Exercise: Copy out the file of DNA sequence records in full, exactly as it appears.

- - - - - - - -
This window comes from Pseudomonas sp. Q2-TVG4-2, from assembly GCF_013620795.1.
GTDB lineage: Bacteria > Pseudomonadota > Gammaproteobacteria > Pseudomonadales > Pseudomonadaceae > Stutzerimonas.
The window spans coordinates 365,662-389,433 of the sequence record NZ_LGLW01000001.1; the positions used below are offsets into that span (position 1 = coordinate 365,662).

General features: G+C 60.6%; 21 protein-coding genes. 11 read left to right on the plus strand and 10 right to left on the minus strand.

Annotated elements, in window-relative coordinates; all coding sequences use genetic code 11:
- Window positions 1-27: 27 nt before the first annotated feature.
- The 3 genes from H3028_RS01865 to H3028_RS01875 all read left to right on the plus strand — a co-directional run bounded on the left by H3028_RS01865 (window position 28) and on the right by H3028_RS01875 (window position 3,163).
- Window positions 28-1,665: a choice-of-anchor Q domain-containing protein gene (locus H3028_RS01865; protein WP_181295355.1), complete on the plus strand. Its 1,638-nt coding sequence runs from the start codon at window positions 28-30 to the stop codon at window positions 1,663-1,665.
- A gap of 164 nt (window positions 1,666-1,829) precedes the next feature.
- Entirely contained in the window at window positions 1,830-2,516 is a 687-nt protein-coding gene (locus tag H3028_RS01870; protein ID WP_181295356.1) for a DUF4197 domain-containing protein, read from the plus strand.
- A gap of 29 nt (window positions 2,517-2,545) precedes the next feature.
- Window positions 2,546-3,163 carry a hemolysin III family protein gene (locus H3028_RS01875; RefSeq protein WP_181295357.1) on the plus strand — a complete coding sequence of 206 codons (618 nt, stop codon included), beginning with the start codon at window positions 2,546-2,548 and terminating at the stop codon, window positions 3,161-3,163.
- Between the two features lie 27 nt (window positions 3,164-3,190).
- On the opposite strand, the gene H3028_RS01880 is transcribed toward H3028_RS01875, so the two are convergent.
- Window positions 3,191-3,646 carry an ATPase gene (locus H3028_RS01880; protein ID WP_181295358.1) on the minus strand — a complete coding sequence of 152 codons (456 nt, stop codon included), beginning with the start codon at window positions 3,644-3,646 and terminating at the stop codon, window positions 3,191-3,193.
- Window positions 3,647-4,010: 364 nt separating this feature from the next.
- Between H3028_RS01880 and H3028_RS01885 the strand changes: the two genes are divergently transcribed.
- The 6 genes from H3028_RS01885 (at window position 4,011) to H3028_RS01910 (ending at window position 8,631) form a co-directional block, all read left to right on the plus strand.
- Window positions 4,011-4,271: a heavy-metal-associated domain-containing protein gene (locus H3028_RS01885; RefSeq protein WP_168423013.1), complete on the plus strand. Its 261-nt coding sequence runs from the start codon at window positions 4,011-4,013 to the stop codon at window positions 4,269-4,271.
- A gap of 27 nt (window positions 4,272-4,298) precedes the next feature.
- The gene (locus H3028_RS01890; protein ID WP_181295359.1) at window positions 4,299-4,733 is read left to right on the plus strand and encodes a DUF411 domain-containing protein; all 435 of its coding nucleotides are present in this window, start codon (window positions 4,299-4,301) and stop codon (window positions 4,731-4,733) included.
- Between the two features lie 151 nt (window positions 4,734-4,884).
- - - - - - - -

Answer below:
This window comes from Pseudomonas sp. Q2-TVG4-2, from assembly GCF_013620795.1.
GTDB lineage: Bacteria > Pseudomonadota > Gammaproteobacteria > Pseudomonadales > Pseudomonadaceae > Stutzerimonas.
The window spans coordinates 365,662-389,433 of the sequence record NZ_LGLW01000001.1; the positions used below are offsets into that span (position 1 = coordinate 365,662).

General features: G+C 60.6%; 21 protein-coding genes. 11 read left to right on the plus strand and 10 right to left on the minus strand.

Annotated elements, in window-relative coordinates; all coding sequences use genetic code 11:
- Window positions 1-27: 27 nt before the first annotated feature.
- The 3 genes from H3028_RS01865 to H3028_RS01875 all read left to right on the plus strand — a co-directional run bounded on the left by H3028_RS01865 (window position 28) and on the right by H3028_RS01875 (window position 3,163).
- Window positions 28-1,665: a choice-of-anchor Q domain-containing protein gene (locus H3028_RS01865; protein WP_181295355.1), complete on the plus strand. Its 1,638-nt coding sequence runs from the start codon at window positions 28-30 to the stop codon at window positions 1,663-1,665.
- A gap of 164 nt (window positions 1,666-1,829) precedes the next feature.
- Entirely contained in the window at window positions 1,830-2,516 is a 687-nt protein-coding gene (locus tag H3028_RS01870; protein ID WP_181295356.1) for a DUF4197 domain-containing protein, read from the plus strand.
- A gap of 29 nt (window positions 2,517-2,545) precedes the next feature.
- Window positions 2,546-3,163 carry a hemolysin III family protein gene (locus H3028_RS01875; RefSeq protein WP_181295357.1) on the plus strand — a complete coding sequence of 206 codons (618 nt, stop codon included), beginning with the start codon at window positions 2,546-2,548 and terminating at the stop codon, window positions 3,161-3,163.
- Between the two features lie 27 nt (window positions 3,164-3,190).
- On the opposite strand, the gene H3028_RS01880 is transcribed toward H3028_RS01875, so the two are convergent.
- Window positions 3,191-3,646 carry an ATPase gene (locus H3028_RS01880; protein ID WP_181295358.1) on the minus strand — a complete coding sequence of 152 codons (456 nt, stop codon included), beginning with the start codon at window positions 3,644-3,646 and terminating at the stop codon, window positions 3,191-3,193.
- Window positions 3,647-4,010: 364 nt separating this feature from the next.
- Between H3028_RS01880 and H3028_RS01885 the strand changes: the two genes are divergently transcribed.
- The 6 genes from H3028_RS01885 (at window position 4,011) to H3028_RS01910 (ending at window position 8,631) form a co-directional block, all read left to right on the plus strand.
- Window positions 4,011-4,271: a heavy-metal-associated domain-containing protein gene (locus H3028_RS01885; RefSeq protein WP_168423013.1), complete on the plus strand. Its 261-nt coding sequence runs from the start codon at window positions 4,011-4,013 to the stop codon at window positions 4,269-4,271.
- A gap of 27 nt (window positions 4,272-4,298) precedes the next feature.
- The gene (locus H3028_RS01890; protein ID WP_181295359.1) at window positions 4,299-4,733 is read left to right on the plus strand and encodes a DUF411 domain-containing protein; all 435 of its coding nucleotides are present in this window, start codon (window positions 4,299-4,301) and stop codon (window positions 4,731-4,733) included.
- Between the two features lie 151 nt (window positions 4,734-4,884).